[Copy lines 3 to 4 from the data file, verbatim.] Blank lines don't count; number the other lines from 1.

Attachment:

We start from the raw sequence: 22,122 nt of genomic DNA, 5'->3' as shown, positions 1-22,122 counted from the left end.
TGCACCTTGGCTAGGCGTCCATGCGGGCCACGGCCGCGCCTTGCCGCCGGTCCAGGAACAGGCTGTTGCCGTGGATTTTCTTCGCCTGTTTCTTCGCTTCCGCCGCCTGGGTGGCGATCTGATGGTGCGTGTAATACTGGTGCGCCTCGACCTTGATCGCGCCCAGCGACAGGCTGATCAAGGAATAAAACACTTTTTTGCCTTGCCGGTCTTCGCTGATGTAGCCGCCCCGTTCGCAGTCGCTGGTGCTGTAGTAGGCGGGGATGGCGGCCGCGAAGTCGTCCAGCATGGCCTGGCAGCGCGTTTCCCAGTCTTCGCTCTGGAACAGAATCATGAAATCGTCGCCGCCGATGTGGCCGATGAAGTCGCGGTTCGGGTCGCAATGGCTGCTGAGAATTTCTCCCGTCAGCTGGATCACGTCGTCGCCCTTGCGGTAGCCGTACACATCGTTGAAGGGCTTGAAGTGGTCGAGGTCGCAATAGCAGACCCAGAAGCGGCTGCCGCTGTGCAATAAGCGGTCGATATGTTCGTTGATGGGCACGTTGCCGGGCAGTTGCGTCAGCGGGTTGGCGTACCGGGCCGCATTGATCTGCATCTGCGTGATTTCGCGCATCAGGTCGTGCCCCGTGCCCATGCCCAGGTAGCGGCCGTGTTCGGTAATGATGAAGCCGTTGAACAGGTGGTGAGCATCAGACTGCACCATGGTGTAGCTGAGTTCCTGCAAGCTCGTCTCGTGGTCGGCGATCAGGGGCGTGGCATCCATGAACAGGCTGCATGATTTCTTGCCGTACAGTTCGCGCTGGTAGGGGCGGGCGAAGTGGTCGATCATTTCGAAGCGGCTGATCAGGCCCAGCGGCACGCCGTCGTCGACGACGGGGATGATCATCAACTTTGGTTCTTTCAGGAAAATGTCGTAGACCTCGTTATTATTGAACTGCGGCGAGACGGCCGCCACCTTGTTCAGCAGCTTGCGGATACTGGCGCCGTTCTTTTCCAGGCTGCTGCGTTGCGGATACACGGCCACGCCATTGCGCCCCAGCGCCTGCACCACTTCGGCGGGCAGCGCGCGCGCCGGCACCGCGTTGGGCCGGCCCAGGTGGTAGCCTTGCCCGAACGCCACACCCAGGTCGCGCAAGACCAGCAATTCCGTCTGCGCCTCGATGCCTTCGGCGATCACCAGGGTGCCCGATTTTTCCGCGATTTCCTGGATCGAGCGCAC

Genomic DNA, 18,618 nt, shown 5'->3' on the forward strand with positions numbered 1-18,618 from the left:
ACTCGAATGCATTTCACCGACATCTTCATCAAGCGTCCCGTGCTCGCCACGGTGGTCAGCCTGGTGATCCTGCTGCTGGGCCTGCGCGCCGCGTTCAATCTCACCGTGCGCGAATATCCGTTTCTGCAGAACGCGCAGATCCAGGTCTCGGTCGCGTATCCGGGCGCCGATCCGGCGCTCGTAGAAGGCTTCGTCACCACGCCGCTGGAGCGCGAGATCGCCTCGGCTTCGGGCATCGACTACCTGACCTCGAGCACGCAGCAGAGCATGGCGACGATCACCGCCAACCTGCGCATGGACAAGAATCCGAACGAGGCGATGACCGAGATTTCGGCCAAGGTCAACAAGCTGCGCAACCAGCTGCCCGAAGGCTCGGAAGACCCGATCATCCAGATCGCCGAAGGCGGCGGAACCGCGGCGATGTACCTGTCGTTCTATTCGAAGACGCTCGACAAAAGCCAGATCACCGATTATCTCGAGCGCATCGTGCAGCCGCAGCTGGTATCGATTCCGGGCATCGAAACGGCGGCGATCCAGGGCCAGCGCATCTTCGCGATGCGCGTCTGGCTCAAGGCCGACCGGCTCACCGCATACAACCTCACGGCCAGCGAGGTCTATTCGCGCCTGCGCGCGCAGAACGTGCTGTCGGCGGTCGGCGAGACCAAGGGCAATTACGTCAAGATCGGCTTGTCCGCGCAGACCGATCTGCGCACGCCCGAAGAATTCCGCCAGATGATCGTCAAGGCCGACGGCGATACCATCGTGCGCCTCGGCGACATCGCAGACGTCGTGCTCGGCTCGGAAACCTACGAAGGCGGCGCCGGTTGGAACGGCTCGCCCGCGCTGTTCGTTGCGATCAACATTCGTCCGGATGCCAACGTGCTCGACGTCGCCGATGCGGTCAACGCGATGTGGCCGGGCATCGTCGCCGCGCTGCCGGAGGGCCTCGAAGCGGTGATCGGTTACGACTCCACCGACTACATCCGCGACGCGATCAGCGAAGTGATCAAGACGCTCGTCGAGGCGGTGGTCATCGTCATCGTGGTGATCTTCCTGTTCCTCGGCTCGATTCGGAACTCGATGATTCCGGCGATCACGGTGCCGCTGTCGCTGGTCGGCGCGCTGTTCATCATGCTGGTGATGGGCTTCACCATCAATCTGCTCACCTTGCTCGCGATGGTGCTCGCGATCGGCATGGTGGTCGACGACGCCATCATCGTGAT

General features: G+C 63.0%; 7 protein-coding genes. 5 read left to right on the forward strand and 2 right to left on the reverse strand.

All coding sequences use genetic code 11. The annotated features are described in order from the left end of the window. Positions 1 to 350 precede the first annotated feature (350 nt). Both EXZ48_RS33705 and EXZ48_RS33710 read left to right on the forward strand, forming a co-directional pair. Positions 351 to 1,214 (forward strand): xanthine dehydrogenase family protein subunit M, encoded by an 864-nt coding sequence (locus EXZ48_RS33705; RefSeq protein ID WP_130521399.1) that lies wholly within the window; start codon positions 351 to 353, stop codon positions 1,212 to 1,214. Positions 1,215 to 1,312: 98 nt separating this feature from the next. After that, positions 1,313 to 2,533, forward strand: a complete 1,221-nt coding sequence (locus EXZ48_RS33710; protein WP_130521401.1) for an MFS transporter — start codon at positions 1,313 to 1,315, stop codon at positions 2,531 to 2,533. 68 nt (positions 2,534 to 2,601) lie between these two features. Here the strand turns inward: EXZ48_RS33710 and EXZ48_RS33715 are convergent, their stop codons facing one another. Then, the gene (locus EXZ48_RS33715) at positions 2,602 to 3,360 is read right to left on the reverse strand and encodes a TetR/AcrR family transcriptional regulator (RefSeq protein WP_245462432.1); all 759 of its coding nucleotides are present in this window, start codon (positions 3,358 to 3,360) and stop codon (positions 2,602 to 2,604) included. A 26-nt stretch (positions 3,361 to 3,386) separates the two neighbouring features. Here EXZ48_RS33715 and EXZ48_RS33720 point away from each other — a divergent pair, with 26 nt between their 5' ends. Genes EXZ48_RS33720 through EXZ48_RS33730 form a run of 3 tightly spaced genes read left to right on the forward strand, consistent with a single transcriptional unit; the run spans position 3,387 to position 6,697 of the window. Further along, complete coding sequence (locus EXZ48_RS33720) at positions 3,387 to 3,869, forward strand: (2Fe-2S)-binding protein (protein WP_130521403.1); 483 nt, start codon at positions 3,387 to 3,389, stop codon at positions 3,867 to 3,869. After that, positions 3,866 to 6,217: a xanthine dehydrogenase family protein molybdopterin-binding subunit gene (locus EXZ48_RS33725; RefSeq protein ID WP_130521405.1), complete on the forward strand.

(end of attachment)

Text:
Genomic DNA, 18,618 nt, shown 5'->3' on the forward strand with positions numbered 1-18,618 from the left:
ACTCGAATGCATTTCACCGACATCTTCATCAAGCGTCCCGTGCTCGCCACGGTGGTCAGCCTGGTGATCCTGCTGCTGGGCCTGCGCGCCGCGTTCAATCTCACCGTGCGCGAATATCCGTTTCTGCAGAACGCGCAGATCCAGGTCTCGGTCGCGTATCCGGGCGCCGATCCGGCGCTCGTAGAAGGCTTCGTCACCACGCCGCTGGAGCGCGAGATCGCCTCGGCTTCGGGCATCGACTACCTGACCTCGAGCACGCAGCAGAGCATGGCGACGATCACCGCCAACCTGCGCATGGACAAGAATCCGAACGAGGCGATGACCGAGATTTCGGCCAAGGTCAACAAGCTGCGCAACCAGCTGCCCGAAGGCTCGGAAGACCCGATCATCCAGATCGCCGAAGGCGGCGGAACCGCGGCGATGTACCTGTCGTTCTATTCGAAGACGCTCGACAAAAGCCAGATCACCGATTATCTCGAGCGCATCGTGCAGCCGCAGCTGGTATCGATTCCGGGCATCGAAACGGCGGCGATCCAGGGCCAGCGCATCTTCGCGATGCGCGTCTGGCTCAAGGCCGACCGGCTCACCGCATACAACCTCACGGCCAGCGAGGTCTATTCGCGCCTGCGCGCGCAGAACGTGCTGTCGGCGGTCGGCGAGACCAAGGGCAATTACGTCAAGATCGGCTTGTCCGCGCAGACCGATCTGCGCACGCCCGAAGAATTCCGCCAGATGATCGTCAAGGCCGACGGCGATACCATCGTGCGCCTCGGCGACATCGCAGACGTCGTGCTCGGCTCGGAAACCTACGAAGGCGGCGCCGGTTGGAACGGCTCGCCCGCGCTGTTCGTTGCGATCAACATTCGTCCGGATGCCAACGTGCTCGACGTCGCCGATGCGGTCAACGCGATGTGGCCGGGCATCGTCGCCGCGCTGCCGGAGGGCCTCGAAGCGGTGATCGGTTACGACTCCACCGACTACATCCGCGACGCGATCAGCGAAGTGATCAAGACGCTCGTCGAGGCGGTGGTCATCGTCATCGTGGTGATCTTCCTGTTCCTCGGCTCGATTCGGAACTCGATGATTCCGGCGATCACGGTGCCGCTGTCGCTGGTCGGCGCGCTGTTCATCATGCTGGTGATGGGCTTCACCATCAATCTGCTCACCTTGCTCGCGATGGTGCTCGCGATCGGCATGGTGGTCGACGACGCCATCATCGTGAT